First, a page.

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Inhaled Insulin as Effective as Injection

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Inhaled Insulin as Effective as Injection

Fri Oct 22, 3:24 PM ET Health - Reuters


By Megan Rauscher


NEW YORK (Reuters Health) - For people with type 2 diabetes, taking an inhaled form of insulin before meals and a single daily injection of long-acting insulin provides blood sugar control comparable to that of a conventional all-injection insulin regimen, researchers report.


Dr. Priscilla A. Hollander told Reuters Health that this shows that "inhaled insulin does offer a means of insulin therapy without injections. This approach could be very attractive to patients."


The study involved 299 diabetic patients who previously had to make at least two daily insulin injections to keep blood sugar under control. Half the participants switched to inhaled dry-powder insulin (Exubera) before each meal and a single injection of ultralente insulin at bedtime for 6 months. The others continued to receive all of their required insulin by injection.


Results showed that blood sugar levels improved to a similar degree in the inhaled and subcutaneous insulin groups. However, more patients in the inhaled insulin group (47 percent) than in the subcutaneous insulin group (32 percent) achieved target glucose levels.


Episodes of excessively low glucose occurred slightly less often in the inhaled insulin group, and there were no differences in severe adverse events, the investigators report in the journal Diabetes Care. There have been concerns that inhaled insulin affects the lungs, but there were "no major differences in the comprehensive pulmonary testing done during the study" Hollander said. "Safety concerns are a paramount concern when giving a drug like insulin in a totally new way," she added.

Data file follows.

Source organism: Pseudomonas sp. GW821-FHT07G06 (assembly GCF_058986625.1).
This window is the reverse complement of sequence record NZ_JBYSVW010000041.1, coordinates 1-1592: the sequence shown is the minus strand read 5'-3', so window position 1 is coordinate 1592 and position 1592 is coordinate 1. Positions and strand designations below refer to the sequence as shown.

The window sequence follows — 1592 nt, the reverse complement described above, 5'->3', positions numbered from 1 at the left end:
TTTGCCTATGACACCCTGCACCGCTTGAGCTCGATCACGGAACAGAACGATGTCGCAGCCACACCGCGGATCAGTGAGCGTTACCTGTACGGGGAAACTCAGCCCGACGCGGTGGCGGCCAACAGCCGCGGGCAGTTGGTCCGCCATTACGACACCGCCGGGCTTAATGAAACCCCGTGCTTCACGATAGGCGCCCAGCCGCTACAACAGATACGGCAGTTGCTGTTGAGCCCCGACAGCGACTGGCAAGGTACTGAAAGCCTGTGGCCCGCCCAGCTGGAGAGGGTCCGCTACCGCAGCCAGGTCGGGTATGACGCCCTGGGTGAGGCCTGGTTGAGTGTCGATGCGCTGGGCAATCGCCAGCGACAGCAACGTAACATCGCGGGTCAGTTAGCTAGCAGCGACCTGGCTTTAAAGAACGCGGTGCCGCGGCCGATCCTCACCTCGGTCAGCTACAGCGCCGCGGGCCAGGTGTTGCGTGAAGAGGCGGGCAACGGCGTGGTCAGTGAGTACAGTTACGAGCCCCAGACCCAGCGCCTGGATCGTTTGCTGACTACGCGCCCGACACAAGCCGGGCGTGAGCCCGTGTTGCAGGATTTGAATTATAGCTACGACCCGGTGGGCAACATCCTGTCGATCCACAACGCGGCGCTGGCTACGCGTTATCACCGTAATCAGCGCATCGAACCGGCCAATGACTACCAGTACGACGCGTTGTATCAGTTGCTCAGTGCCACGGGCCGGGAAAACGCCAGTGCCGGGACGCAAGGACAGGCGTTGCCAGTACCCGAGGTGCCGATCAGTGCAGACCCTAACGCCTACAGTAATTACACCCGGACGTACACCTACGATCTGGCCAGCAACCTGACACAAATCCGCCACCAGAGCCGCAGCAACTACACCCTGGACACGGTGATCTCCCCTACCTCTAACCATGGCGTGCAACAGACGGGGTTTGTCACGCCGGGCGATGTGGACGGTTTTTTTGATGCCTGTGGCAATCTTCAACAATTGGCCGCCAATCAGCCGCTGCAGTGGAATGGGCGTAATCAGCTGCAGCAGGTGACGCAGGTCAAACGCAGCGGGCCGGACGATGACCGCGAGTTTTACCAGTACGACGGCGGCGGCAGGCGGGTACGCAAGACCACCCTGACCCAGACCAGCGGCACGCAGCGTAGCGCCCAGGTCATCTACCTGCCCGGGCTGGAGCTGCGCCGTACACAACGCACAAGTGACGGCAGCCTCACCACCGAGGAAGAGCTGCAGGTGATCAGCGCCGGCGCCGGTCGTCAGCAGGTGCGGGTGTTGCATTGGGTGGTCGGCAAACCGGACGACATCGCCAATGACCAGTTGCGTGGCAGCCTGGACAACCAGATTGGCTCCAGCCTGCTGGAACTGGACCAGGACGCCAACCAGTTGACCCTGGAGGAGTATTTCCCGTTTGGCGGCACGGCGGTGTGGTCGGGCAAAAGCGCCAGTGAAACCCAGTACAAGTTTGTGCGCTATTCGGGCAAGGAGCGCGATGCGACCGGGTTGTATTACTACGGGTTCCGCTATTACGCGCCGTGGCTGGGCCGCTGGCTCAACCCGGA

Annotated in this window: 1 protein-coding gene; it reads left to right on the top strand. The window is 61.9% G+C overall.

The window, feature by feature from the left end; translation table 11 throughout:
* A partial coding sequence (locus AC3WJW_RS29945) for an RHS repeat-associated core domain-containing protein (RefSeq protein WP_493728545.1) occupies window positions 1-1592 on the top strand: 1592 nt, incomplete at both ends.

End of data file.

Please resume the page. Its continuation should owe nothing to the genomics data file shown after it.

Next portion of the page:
Nevertheless, cough of mild-to-moderate severity was reported more frequently in the inhaled insulin group, but it occurred less often as the study progressed.


"Patients liked the inhaled insulin better," Hollander noted. "There were significant differences in the quality of life testing between the two groups."


In addition, "patients treated with inhaled insulin gained significantly less weight than the patients treated with injected insulin."


Further long-term studies of inhaled insulin are currently underway.


SOURCE: Diabetes Care, October 2004.

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